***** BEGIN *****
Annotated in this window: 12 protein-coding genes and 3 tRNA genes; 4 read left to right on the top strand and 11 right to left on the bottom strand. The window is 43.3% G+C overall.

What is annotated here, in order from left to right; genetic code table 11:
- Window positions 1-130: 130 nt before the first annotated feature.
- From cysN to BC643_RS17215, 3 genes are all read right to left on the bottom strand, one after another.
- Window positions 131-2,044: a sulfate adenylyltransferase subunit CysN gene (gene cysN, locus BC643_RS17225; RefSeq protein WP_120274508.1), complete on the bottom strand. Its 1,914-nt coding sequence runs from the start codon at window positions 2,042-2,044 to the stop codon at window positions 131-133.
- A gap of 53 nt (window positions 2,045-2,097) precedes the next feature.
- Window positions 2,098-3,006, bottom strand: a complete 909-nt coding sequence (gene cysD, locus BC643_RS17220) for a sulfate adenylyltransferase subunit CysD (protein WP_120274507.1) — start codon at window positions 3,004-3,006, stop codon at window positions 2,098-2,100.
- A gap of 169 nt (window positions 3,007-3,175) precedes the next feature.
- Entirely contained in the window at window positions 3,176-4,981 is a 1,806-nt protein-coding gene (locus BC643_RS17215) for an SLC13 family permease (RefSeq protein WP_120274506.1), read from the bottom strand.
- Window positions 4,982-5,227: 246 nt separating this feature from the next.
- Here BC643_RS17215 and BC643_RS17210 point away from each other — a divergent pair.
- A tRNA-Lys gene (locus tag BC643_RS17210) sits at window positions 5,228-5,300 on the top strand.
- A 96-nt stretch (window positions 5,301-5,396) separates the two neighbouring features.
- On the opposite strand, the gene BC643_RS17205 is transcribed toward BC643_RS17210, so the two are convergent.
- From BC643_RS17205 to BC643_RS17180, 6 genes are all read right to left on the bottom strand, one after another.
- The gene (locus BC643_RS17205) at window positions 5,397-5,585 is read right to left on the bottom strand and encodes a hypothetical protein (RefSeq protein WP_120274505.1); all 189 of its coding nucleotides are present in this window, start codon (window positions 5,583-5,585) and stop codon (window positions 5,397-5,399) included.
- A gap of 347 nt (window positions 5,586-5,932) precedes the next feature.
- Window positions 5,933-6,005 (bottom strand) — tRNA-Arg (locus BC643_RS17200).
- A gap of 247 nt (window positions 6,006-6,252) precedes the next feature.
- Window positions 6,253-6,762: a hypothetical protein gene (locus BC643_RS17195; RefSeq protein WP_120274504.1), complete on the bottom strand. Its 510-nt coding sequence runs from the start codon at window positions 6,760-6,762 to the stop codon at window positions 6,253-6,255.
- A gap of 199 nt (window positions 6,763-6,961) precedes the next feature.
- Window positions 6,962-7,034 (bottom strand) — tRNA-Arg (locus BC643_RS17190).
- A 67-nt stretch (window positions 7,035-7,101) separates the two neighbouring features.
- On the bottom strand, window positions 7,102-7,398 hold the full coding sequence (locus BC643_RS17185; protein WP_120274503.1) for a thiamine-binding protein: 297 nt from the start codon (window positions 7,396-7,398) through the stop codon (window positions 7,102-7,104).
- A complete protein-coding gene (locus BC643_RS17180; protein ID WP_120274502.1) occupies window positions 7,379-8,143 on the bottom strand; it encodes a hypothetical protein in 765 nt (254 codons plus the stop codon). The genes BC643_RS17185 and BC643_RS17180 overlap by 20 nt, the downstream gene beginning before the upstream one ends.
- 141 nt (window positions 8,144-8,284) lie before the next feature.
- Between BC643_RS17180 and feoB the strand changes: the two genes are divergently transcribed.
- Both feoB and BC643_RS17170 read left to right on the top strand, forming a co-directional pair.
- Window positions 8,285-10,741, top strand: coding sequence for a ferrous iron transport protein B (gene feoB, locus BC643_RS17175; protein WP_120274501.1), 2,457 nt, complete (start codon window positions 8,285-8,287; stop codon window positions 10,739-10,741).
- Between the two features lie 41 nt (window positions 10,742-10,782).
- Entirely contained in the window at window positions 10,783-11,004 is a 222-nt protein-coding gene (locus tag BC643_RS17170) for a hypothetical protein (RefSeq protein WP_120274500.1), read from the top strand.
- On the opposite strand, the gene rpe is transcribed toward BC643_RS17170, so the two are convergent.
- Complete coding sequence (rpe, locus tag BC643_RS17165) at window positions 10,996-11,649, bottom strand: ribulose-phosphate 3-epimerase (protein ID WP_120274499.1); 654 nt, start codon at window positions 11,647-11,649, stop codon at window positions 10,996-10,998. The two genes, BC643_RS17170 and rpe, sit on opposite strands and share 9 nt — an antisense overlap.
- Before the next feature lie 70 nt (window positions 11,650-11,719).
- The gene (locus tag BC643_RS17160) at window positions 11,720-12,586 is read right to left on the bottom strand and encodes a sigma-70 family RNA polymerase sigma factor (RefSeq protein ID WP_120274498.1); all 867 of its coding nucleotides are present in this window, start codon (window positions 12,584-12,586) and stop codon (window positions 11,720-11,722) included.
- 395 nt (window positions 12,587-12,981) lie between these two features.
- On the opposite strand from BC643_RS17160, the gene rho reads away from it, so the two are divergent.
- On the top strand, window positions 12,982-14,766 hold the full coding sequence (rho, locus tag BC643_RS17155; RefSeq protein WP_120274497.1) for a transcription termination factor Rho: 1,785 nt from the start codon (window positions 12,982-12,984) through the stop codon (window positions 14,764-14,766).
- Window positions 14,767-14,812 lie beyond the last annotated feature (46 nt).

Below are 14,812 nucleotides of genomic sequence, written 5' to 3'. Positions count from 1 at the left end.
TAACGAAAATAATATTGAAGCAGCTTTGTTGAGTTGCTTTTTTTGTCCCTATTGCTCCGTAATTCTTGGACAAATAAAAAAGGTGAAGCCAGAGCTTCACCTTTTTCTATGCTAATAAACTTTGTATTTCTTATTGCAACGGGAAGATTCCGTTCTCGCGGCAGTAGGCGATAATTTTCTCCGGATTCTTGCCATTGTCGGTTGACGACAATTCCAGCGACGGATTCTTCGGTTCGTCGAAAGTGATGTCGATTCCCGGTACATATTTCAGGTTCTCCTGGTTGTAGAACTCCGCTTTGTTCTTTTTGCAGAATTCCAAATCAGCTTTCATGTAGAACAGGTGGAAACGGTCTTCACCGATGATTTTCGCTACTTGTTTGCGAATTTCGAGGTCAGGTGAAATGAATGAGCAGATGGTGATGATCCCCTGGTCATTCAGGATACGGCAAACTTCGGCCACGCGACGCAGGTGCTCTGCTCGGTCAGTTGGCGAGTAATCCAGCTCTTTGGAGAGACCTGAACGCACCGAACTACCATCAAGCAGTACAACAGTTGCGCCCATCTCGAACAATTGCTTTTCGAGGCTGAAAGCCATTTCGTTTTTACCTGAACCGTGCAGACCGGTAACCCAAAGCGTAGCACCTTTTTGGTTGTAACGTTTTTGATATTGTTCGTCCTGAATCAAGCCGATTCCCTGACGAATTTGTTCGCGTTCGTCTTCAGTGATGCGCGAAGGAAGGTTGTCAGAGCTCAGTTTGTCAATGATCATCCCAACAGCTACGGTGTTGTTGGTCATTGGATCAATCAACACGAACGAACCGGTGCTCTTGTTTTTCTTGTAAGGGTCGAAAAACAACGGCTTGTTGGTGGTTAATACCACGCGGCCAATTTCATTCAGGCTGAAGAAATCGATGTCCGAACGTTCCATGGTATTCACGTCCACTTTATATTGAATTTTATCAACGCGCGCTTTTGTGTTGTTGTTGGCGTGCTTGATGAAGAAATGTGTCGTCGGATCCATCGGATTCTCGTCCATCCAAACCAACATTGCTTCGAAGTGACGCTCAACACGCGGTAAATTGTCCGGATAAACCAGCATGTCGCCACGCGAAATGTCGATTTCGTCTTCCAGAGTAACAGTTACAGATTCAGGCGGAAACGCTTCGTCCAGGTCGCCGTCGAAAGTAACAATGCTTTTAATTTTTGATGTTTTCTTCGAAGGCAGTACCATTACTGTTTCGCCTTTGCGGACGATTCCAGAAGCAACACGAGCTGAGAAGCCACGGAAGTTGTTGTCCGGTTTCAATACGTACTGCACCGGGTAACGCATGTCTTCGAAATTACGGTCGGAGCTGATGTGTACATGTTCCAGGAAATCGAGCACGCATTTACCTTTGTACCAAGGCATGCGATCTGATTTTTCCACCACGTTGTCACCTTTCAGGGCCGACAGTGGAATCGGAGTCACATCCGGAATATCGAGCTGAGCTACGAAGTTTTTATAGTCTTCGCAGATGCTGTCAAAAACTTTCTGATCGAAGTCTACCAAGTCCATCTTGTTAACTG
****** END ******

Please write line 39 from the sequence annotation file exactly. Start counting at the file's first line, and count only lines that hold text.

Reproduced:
- Window positions 14,767-14,812 lie beyond the last annotated feature (46 nt).